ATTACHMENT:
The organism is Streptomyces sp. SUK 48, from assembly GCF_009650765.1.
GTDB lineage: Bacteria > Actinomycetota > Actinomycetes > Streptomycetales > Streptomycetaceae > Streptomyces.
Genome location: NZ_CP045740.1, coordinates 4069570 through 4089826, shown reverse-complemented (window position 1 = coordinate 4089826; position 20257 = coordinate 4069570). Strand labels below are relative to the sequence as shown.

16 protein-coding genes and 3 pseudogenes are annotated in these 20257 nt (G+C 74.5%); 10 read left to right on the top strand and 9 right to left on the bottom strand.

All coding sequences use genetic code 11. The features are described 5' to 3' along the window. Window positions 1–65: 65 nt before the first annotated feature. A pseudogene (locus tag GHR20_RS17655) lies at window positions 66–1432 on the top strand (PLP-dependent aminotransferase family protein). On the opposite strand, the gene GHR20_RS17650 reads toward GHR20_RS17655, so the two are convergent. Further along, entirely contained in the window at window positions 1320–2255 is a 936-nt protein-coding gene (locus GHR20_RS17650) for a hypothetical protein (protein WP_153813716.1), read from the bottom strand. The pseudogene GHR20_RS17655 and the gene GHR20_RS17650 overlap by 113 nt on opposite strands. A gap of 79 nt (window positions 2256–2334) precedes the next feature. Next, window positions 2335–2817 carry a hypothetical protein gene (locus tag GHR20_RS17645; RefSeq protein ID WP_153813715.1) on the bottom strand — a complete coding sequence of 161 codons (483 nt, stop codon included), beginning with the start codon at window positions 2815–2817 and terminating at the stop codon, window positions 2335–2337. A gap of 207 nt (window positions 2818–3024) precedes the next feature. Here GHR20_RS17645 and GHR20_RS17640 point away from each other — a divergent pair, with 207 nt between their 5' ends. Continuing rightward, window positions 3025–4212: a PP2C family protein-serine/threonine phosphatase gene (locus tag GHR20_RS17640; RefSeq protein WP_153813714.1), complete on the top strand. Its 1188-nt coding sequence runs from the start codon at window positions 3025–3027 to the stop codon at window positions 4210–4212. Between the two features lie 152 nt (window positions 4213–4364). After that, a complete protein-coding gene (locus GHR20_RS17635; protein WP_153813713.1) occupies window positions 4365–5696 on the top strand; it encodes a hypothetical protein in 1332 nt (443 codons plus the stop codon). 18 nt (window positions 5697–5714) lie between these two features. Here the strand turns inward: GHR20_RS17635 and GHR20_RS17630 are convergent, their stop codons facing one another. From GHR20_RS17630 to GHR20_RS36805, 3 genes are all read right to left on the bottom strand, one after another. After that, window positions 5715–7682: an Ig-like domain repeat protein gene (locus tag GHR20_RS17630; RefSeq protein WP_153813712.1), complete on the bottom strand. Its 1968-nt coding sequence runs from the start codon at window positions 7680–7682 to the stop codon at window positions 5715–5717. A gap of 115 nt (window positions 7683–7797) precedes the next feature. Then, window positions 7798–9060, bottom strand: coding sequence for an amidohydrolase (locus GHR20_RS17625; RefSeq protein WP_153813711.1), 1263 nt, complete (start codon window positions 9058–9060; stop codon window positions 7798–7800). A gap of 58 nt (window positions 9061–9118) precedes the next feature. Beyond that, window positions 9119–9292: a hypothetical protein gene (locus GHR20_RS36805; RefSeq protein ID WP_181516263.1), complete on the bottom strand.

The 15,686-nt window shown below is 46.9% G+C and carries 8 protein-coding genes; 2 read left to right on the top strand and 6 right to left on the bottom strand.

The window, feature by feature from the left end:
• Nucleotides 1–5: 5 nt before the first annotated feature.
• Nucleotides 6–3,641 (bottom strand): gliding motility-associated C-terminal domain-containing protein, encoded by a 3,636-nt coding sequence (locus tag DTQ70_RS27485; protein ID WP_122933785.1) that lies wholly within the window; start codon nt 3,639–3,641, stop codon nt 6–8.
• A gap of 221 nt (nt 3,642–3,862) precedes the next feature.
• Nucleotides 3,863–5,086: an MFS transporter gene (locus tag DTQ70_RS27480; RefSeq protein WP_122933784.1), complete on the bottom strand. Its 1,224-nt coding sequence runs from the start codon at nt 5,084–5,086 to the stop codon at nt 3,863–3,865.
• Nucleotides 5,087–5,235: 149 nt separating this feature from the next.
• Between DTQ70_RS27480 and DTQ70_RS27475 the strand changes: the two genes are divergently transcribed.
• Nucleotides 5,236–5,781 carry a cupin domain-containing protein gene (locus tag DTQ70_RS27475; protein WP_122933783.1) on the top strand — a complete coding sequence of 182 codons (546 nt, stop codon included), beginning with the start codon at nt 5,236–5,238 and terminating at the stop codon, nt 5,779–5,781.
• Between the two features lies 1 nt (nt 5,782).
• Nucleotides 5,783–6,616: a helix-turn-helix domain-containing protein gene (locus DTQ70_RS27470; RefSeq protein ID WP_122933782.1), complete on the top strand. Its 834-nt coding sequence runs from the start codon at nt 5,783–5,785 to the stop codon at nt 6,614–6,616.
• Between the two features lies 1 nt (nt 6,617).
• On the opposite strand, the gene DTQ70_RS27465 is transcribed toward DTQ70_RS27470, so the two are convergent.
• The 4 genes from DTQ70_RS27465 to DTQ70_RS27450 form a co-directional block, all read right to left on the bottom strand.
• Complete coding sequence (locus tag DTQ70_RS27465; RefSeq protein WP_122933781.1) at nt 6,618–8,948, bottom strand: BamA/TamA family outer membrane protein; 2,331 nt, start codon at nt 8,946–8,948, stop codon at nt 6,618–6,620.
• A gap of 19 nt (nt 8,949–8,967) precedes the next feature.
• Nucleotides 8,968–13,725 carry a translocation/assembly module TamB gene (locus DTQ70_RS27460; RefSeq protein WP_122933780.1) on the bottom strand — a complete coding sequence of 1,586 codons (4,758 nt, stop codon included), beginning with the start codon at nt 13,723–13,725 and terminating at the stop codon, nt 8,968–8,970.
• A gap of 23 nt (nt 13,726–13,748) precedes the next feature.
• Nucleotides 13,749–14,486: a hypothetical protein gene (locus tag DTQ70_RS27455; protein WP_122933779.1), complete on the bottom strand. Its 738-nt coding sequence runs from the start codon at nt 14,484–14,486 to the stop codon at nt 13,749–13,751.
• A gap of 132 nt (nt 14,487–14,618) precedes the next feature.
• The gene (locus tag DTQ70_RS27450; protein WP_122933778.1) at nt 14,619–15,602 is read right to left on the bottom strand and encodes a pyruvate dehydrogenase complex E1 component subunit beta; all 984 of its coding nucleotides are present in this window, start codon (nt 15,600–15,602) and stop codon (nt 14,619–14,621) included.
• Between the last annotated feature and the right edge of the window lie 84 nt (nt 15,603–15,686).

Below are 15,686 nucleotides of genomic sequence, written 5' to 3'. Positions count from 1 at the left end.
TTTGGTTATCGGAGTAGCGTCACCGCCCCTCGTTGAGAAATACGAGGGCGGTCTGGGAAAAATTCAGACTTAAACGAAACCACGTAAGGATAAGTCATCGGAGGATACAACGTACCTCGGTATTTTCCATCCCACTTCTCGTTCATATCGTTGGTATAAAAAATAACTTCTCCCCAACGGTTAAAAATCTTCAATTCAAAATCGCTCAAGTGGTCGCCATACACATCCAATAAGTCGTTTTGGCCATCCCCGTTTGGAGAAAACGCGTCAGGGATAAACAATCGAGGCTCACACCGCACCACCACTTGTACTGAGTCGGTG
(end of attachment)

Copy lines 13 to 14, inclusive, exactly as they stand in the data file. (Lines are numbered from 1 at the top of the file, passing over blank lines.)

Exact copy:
• Between DTQ70_RS27480 and DTQ70_RS27475 the strand changes: the two genes are divergently transcribed.
• Nucleotides 5,236–5,781 carry a cupin domain-containing protein gene (locus tag DTQ70_RS27475; protein WP_122933783.1) on the top strand — a complete coding sequence of 182 codons (546 nt, stop codon included), beginning with the start codon at nt 5,236–5,238 and terminating at the stop codon, nt 5,779–5,781.